Excavations were carried out on two sites within the historic New Zealand town of Wanganui. Both sites were occupied during the 1850s up to the present, but they diff er in their settlement nature during the 19th century where one was a Hotel and the other an urban residence and commercial business. Large numbers of animal bones, a small fraction of which were bird remains, were recovered from both sites, mostly from rubbish pits representing waste disposal. The analysis of these faunal remains provides an account of these early European settlers with regard to subsistence based decisions in a foreign environment. Clear diff erences in taxonomic relative abundances between the two sites denote clear diff erences in subsistence practices for each site which most likely relate to site function. Bird species exploited on both sites were dominated by introduced European fowl species with small amounts of other poultry species. However, bird remains were much more frequent and the range of species exploited much greater for the hotel assemblage, which included small amounts of wild native bird taxa from wetland, woodland and coastal environments. This research is compared with results from previous zooarchaeological studies within New Zealand focusing on establishing patterns of bird exploitation during the 19th century. Four main patterns of bird exploitation are identified.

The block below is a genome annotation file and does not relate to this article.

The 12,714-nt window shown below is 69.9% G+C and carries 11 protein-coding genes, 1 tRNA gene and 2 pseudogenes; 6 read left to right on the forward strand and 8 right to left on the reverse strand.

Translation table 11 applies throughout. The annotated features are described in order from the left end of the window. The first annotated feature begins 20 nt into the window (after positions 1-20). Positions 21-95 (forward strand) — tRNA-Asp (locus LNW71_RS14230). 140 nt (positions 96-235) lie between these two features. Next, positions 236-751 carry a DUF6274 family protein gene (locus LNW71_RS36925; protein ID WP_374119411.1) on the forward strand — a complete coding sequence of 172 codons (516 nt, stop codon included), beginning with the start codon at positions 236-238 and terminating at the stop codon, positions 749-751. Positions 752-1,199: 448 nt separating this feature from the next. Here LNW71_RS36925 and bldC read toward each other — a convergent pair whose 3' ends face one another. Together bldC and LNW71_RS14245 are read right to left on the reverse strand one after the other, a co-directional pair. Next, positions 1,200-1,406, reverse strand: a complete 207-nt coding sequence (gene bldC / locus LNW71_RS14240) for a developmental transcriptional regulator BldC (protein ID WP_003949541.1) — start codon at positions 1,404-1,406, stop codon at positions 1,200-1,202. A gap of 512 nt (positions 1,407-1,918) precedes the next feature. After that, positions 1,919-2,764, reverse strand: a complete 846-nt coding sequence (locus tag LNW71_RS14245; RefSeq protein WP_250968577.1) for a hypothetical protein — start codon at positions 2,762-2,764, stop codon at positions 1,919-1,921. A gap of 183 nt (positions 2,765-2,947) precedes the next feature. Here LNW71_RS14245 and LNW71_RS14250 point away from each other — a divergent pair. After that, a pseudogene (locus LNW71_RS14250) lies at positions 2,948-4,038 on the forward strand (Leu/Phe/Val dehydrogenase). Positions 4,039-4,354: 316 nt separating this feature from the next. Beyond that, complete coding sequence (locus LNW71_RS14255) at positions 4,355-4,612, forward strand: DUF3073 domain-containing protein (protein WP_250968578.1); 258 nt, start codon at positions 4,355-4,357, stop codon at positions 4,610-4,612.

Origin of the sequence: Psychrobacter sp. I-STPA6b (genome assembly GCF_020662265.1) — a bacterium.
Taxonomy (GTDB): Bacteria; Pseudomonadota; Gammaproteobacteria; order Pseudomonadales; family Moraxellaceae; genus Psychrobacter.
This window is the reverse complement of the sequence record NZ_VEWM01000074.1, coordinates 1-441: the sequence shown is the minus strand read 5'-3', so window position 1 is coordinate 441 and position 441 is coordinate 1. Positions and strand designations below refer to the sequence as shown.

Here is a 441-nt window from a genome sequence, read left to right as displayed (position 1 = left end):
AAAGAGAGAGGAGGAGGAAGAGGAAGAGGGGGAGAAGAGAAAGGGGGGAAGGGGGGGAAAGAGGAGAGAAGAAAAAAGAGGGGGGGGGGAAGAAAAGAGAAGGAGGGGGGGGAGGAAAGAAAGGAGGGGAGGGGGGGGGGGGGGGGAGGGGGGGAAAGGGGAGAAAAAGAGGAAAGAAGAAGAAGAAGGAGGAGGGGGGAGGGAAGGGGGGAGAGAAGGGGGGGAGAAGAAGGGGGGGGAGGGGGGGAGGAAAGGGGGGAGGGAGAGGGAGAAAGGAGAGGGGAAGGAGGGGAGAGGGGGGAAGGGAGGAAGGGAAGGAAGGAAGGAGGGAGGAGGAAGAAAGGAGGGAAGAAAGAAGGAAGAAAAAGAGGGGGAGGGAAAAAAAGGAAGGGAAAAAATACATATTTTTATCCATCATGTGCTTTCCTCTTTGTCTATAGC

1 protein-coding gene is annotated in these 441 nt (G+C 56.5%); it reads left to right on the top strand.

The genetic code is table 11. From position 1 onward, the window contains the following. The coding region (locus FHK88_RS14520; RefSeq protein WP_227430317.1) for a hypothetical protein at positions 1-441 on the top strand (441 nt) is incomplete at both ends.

|Title of host publication||Birds in Archaeology|
|Editors||W Prummel, Jorn t Zeiler and Dick C Brinkhuizen|
|Place of Publication||Groningen|
|Publication status||Published - 2010|